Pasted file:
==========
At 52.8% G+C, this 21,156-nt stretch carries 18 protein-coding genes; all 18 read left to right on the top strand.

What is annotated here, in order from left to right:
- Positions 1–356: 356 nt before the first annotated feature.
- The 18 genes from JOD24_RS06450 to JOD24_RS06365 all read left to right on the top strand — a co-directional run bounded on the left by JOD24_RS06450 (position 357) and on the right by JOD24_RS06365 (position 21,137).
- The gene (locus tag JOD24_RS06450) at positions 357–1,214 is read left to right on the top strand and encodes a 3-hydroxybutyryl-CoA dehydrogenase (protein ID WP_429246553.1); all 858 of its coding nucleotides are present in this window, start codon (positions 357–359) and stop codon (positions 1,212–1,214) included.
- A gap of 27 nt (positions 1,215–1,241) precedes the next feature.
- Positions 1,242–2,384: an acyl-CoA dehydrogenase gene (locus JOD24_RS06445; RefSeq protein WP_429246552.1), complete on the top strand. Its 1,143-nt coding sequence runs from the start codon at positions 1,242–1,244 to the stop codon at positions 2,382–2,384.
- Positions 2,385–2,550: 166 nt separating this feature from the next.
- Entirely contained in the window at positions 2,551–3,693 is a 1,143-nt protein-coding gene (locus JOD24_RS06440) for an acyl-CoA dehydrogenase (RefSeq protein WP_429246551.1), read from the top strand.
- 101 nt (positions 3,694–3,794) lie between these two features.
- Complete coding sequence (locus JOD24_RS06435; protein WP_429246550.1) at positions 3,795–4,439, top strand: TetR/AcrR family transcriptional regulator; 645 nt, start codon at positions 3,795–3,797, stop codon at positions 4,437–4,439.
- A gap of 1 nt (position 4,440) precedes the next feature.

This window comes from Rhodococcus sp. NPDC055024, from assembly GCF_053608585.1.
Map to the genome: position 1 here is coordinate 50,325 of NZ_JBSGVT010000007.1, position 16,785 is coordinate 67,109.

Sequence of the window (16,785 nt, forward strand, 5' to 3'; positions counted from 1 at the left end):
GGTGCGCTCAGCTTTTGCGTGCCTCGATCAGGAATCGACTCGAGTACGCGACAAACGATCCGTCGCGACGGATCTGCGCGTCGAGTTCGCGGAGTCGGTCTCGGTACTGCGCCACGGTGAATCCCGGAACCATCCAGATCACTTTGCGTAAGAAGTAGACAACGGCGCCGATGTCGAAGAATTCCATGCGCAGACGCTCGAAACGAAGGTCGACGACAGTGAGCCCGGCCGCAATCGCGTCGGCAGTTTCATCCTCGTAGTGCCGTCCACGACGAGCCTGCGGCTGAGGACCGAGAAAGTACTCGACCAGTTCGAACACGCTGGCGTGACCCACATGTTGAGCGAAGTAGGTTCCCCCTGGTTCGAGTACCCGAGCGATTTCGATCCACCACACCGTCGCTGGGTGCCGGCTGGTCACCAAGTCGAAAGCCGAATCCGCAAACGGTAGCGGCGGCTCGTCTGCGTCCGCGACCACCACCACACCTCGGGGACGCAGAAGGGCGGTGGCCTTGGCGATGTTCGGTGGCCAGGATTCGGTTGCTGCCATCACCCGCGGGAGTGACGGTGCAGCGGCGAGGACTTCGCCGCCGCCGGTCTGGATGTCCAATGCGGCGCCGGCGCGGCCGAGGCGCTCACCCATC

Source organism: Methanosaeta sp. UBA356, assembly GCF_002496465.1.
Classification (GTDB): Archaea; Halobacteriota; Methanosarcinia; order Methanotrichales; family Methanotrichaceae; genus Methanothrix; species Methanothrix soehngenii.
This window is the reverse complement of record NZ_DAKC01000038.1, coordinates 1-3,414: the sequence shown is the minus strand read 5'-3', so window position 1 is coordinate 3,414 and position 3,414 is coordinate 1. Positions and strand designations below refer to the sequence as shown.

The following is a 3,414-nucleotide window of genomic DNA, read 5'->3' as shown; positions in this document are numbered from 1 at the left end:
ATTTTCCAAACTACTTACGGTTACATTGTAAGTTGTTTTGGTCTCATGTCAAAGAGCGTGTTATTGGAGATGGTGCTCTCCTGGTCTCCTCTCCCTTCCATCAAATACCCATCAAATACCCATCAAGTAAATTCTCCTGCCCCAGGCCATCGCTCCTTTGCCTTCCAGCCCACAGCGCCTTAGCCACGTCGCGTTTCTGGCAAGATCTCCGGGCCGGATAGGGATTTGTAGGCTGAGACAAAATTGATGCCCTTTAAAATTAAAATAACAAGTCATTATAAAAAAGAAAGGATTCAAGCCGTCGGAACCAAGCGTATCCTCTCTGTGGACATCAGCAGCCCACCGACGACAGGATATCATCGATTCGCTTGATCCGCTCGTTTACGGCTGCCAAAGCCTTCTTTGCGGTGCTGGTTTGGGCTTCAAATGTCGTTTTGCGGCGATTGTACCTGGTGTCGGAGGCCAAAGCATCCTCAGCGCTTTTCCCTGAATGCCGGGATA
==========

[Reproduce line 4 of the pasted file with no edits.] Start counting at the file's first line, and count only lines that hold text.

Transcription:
- The 18 genes from JOD24_RS06450 to JOD24_RS06365 all read left to right on the top strand — a co-directional run bounded on the left by JOD24_RS06450 (position 357) and on the right by JOD24_RS06365 (position 21,137).